Playing chicken with the EU
by Kate Hawkins, Consultant

The UK has had its fair share of food crises. We’ve had mad cow disease (BSE) in 1996; various outbreaks of E.coli and salmonella in the 80s and 90s; and the horsemeat scandal in 2013, where ‘beef’ lasagnes were found to have up to 100% horse DNA.

More recently, as we dance around our exit from the EU, we’ve heard about the risk it may pose to our current food standards, if not managed correctly. For example the scare of chlorinated chicken - a practice banned in the EU since 1997 but one that is still being used in the US – and one that some think could become accepted in the UK as part of a US trade deal.

To throw in another element, the future regulations of GM foods may come into question. A recent Savanta ComRes poll found that Conservative MPs were more likely than Labour MPs to support, in principle, a post-Brexit review of the production and sale of GM foods in the UK with a view to introducing a more permissive regulatory environment (49% Con v 21% Lab).  Such a move could have a much wider impact in creating pressure to permit GM products elsewhere in Europe, if successfully rolled out here.

Other safety and welfare concerns have been well documented within the UK and EU’s chicken farming practices - such as inhumane slaughter methods; poor space, air and light; no access to the outdoors; rapid spread of disease; mutilations and mishandling. Whilst antiobiotic use in feed is banned in the EU, most chickens are still fed growth hormones; taking them from fledgling to slaughterhouse in only 42 days.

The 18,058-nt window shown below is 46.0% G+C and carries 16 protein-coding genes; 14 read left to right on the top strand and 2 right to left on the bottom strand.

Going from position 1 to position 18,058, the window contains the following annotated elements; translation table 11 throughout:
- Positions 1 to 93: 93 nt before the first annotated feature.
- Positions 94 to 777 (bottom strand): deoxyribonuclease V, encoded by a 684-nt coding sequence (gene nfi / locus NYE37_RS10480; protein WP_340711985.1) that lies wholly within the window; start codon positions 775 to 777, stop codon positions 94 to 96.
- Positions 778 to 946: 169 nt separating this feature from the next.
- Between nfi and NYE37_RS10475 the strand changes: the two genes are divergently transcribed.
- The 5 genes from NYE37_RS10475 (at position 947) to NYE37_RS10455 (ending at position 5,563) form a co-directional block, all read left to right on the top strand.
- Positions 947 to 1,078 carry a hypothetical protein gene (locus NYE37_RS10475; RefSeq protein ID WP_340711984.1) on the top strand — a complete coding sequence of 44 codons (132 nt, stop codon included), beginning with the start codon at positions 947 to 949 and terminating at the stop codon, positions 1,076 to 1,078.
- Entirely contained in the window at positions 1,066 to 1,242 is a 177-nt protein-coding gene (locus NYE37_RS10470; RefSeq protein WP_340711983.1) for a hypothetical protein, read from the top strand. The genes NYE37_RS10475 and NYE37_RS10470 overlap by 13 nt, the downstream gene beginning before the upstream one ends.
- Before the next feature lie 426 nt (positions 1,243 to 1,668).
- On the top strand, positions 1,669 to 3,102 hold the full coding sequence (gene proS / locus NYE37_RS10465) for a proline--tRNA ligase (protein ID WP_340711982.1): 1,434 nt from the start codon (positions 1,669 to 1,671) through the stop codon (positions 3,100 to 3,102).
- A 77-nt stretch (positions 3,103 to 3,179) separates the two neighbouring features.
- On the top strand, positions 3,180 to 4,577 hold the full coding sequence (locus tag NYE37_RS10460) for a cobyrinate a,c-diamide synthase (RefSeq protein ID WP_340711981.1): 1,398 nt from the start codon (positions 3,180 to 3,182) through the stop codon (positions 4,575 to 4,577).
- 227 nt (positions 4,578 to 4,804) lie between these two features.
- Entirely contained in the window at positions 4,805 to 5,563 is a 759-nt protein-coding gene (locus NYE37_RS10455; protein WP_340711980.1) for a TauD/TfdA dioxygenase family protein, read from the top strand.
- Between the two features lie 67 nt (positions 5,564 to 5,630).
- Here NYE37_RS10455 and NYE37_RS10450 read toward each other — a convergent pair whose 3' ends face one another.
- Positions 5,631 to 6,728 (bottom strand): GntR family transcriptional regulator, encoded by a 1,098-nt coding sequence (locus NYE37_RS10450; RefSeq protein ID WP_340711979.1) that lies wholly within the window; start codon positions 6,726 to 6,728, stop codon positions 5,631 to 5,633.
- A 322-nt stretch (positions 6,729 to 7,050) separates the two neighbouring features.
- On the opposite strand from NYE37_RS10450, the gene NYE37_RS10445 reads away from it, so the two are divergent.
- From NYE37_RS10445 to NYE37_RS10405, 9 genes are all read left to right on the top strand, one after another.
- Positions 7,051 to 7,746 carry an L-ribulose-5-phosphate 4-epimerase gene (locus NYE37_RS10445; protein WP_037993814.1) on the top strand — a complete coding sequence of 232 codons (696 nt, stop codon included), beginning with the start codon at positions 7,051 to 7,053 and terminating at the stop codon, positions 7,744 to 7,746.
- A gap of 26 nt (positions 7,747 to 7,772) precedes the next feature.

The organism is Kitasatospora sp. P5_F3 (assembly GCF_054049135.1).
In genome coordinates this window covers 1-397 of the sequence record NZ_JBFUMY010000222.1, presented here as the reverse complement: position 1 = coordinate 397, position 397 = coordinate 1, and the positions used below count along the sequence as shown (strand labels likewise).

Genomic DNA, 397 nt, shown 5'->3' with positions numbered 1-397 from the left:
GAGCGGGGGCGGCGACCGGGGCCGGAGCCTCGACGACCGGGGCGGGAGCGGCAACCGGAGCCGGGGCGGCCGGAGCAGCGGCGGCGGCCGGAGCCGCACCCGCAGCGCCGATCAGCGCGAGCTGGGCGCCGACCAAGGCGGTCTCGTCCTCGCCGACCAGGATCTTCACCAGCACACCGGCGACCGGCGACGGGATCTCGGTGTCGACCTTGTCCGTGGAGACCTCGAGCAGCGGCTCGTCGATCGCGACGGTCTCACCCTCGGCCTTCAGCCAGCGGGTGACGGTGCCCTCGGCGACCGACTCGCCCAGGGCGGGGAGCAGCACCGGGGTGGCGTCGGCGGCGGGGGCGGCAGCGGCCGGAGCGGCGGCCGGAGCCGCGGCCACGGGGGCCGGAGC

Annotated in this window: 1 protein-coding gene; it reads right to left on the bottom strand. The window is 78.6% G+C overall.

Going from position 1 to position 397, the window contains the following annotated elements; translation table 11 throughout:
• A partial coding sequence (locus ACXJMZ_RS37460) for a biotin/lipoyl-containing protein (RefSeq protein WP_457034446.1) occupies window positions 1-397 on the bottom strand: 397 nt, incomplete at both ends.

As a result of these growing concerns, Savanta ComRes was commissioned by Eurogroup for Animals to poll consumers across the UK, Spain, Italy, France, Germany, Poland and Belgium - in other words, the largest producers of poultry meat in the EU.

We learnt much from the UK research:

1. Brits love their chicken. In the UK, nine in ten eat chicken (91%), with almost three quarters saying they eat it once a week or more (73%).

2. The vast majority agree with labelling chicken meat by country of origin (87%) and the welfare standards they were raised under (84%) – practices not currently legislated by the EU, purely by voluntary regulations.

3. More than eight in ten say they think raising chickens under high safety and welfare standards is important (e.g. 82% say it is important for chickens to have access to a covered or uncovered outdoor area; and 89% think it’s important for them to be healthy and free from illness or disease). However, this is not necessarily reflected to the same extent in their expressed shopping habits.

4. Two thirds of Brits mistakenly assume that broiler chickens at least sometimes have access to the outdoors on industrial farms in the EU (67%). In reality, only 5% or fewer are reared in free-range systems. Nevertheless, four in five still say it is important that broiler chickens have access to a covered or uncovered outdoor area (82%).

Whether it’s chicken welfare or GM foods, it remains to be seen when the Government and Food Standards Agency (FSA) will commit to implement the same EU standards, improve them, adapt them, or let them slip.

The challenge is this: the public wants food that is affordable but it also wants it to be safe. In the post-Brexit environment (if we ever do Leave), it will be vital to reassure consumers that standards are not being lowered.

 

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